This coming week, we Americans will remember our dead presidents. Last month, we remembered Martin Luther King, Jr with a special holiday. These men are dead (obviously) and yet no one bats an eyelash at celebrating their lives and memorializing their passings. If a wife loses a husband, she continually reminds their children of the father and man he was. Grandparents who have died are remembered in stories so that their grandchildren may know them through the memories of their parents.
But now... Children... Babies... What is it that has orphaned parents who remember labeled as a little freaky? Why are parents told that their grief impedes the parenting of their living children? Why are mothers told to dry their tears so that their family (and especially living children) wont feel inadequate? Why are fathers told to suck up their grief so that their strength can be a pillar for their families? Why are we chastised for remembrance because it brings us both joy and sorrow, yet are asked by society to remember those who died in service to their country, in terrorist attacks, in old age, simply because they were leaders or soldiers or heroes made so by circumstance?
Is it because our children lived short lives, perhaps lives only in the womb? Is it because it is too uncomfortable to think of preborn babies as people? To think of preterm and stillborn babies as really babies? Is it because the site of grief in others is too much to bear? Or because we dont know how to take people who integrate the dead into their lives because, really, death is just another chapter of living.
Some people wonder what you could possibly share about a miscarried baby or a preterm baby whose life was mere minutes or a stillborn child who never lived outside the womb? There arent many memories- weeks in some case, months in others- but there are memories just the same. And, more than that, there are the things we dont know. Do you think Nicholas had my eyes, Sophia your chin, Alexander his grandfather's ears? Do you think they would have liked to read? To play music? It's not just about what we did know- that Sophia liked to dance, that Alexander liked spicy food, that Nicholas was a kicker- but about what we had dreamed of and had hoped to learn... And it is our sharing that has kept us a happy married couple. We grieve differently, yet openly and together with understanding. 16% of bereaved parents divorce, according to studies done by Compassionate Friends, and some reports put the results as high as 70% (although recent studies seem to disprove findings from the 70s and 80s that were so high). In fact, research is seeming to prove otherwise; parents who share their grief tend to stay together because the death can bring couples together. Is it because you share similar memories and experiences? Because, in your pain, there is someone who shares it? Because you can relate to the joy of your children with another whose joy is just as strong?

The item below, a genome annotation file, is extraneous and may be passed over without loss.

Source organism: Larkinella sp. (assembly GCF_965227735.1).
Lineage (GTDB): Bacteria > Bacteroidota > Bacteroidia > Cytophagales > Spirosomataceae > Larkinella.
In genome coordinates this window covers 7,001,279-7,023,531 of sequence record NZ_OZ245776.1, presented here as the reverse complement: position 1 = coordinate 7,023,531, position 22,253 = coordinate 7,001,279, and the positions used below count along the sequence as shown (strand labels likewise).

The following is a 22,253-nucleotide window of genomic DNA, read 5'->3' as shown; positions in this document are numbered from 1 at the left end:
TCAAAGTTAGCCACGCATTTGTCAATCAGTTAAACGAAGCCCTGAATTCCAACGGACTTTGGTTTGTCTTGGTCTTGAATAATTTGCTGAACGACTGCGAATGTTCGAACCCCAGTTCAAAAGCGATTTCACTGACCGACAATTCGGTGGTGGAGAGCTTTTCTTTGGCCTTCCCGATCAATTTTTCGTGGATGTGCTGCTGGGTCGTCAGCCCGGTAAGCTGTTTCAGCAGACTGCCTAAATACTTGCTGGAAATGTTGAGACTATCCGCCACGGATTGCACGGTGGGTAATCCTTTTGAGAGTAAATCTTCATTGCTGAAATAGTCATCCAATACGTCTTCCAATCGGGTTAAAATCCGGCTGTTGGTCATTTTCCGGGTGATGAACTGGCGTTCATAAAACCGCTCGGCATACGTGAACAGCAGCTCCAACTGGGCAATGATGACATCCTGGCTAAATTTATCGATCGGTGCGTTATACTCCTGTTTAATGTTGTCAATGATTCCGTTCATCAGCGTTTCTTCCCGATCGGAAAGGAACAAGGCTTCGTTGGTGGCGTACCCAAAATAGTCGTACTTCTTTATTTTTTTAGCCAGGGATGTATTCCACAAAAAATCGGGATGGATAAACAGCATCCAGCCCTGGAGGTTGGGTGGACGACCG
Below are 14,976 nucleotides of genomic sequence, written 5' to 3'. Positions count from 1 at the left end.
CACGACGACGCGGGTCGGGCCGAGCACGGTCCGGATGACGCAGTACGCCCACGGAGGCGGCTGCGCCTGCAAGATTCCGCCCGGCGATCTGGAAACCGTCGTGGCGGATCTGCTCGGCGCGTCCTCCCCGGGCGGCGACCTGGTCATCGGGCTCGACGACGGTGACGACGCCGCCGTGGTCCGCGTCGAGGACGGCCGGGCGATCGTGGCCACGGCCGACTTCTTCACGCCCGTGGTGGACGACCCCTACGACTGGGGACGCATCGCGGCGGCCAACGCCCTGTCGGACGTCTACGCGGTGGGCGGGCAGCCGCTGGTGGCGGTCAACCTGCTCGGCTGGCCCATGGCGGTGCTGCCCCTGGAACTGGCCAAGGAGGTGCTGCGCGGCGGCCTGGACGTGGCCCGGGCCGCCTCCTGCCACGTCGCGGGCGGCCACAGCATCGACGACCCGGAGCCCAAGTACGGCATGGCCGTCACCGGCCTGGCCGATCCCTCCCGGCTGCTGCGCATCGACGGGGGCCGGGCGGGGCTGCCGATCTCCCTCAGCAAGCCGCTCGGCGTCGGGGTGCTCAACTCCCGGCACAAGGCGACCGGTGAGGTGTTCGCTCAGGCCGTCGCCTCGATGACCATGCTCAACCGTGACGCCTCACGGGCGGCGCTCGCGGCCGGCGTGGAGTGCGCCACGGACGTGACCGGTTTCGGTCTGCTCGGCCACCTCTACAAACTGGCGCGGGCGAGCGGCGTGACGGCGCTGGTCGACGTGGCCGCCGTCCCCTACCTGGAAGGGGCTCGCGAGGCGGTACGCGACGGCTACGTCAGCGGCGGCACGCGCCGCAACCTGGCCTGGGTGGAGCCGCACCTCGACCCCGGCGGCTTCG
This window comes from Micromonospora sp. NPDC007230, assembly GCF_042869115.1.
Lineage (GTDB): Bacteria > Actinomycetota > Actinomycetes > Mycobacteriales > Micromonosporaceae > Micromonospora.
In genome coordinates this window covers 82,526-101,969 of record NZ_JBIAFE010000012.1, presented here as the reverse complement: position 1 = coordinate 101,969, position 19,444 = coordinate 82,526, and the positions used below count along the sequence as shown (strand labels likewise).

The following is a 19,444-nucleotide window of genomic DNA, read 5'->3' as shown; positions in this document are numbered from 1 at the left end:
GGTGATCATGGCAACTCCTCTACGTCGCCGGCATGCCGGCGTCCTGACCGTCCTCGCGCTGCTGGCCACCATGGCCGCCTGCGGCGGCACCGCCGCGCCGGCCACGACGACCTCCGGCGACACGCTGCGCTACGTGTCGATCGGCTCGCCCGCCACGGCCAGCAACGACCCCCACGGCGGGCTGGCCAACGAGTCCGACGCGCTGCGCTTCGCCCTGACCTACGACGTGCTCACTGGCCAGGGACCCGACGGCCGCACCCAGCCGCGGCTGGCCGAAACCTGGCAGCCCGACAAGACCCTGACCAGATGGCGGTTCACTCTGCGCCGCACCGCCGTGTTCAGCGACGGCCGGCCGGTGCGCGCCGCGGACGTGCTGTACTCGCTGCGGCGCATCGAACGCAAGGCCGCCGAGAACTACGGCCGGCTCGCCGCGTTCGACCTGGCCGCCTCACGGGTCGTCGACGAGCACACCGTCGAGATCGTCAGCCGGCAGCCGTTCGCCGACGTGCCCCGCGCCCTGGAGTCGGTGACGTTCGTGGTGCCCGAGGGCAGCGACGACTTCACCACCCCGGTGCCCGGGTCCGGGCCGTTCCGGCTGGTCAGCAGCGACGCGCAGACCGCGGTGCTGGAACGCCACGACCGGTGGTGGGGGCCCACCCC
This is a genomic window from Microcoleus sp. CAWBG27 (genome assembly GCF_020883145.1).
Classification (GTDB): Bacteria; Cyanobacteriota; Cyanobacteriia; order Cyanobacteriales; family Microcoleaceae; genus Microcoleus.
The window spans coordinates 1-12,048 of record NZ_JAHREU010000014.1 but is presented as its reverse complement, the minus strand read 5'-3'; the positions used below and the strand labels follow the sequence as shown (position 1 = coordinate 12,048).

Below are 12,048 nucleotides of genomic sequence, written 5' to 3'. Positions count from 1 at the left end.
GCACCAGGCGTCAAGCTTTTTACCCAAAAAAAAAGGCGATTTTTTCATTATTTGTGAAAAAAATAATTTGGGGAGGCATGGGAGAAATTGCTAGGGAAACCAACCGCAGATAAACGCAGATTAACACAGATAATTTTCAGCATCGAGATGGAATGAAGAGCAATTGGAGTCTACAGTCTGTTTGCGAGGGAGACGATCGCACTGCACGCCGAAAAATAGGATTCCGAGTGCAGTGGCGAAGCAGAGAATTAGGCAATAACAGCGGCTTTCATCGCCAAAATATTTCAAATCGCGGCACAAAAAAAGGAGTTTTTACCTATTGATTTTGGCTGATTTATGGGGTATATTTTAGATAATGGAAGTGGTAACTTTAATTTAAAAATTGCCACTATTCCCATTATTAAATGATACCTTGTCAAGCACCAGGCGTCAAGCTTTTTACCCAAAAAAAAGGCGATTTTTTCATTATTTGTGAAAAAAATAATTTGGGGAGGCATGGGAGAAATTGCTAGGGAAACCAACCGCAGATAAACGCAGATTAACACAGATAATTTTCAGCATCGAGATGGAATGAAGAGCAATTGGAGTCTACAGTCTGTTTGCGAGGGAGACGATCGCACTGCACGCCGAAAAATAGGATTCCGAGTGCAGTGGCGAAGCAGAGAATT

We'll go to Mass tonight. We'll remember and celebrate the person who born and died as man, who rose from the dead as God, who lives forever in the lives of those touched by Him. We'll tell stories of life before and after Him in the readings from the Old and New Testaments and stories of Him in the Gospels. We will mourn and celebrate in the Psalms and Acclamations. We will remember His death with a meal together, and celebrate the lives we have now and the people we are today, simply because of the impact He has had on us. And, in whatever ways we can, we will pass His legacy onto our children.
Although Nicholas, Sophia, Alexander, and our miscarried little ones will not grow up with their siblings, they are nonetheless part of our nuclear family. We have photographs and memories of them. And Bobby and Maya will know them, through us, as they grow up, just as the surviving parent would make real the other if one of us died. There is nothing odd about this; we do it every day in our civic duties and our religious choices. The difference is that our children were born in the here and now, to us... They arent dignitaries or figures of history, but tiny saints that were born and died in the shortest of periods and the simplest of situations, lost to history except in the minds and hearts of those who loved them and love them still.
It is hard to explain to someone who has never been touched with a grief so deep that life doesnt go on but instead grows in the spaces left behind, that you can, indeed, live a life of joy unceasing and grief neverending. It's hard to explain to someone who has never lost a child that, although that baby is not present in photographs that they are ever present in your mind, loving and growing, yet eternally young and innocent. We try to explain, but can we? Is it impossible? We parents, grandparents, aunts, uncles, and siblings of dead children can never fully explain to others the depths of our souls. And we dont have to. Some people will want to share with us and others will want to forget. Those who understand will, and those who dont, wont.
Life intertwined with death. Joy mirrored in sadness. Faith and hope made deeper through pain and anguish.
Life. A new form of living perhaps, but life nonetheless.